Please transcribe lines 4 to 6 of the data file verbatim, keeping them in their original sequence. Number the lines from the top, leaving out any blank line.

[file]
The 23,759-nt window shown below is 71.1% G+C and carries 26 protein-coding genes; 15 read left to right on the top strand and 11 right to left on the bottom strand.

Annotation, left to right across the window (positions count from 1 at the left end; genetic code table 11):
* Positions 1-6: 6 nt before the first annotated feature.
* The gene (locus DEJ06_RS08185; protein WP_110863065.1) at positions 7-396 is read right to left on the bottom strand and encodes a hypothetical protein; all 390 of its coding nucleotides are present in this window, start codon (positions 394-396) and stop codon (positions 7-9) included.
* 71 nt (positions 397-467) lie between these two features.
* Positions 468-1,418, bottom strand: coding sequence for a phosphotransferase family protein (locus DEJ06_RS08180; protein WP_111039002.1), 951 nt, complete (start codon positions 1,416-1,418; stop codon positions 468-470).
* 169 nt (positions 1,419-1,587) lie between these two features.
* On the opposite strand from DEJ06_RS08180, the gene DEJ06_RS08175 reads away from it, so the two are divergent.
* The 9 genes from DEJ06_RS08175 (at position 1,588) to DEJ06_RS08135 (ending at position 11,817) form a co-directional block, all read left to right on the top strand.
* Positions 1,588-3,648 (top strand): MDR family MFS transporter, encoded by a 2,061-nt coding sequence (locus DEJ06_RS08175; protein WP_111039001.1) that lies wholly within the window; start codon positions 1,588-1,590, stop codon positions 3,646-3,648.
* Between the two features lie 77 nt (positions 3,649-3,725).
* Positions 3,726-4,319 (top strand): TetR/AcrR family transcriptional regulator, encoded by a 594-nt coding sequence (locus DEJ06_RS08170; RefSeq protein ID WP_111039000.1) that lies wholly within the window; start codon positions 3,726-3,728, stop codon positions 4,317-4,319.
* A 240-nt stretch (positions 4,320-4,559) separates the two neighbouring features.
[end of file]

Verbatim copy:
* The gene (locus DEJ06_RS08185; protein WP_110863065.1) at positions 7-396 is read right to left on the bottom strand and encodes a hypothetical protein; all 390 of its coding nucleotides are present in this window, start codon (positions 394-396) and stop codon (positions 7-9) included.
* 71 nt (positions 397-467) lie between these two features.
* Positions 468-1,418, bottom strand: coding sequence for a phosphotransferase family protein (locus DEJ06_RS08180; protein WP_111039002.1), 951 nt, complete (start codon positions 1,416-1,418; stop codon positions 468-470).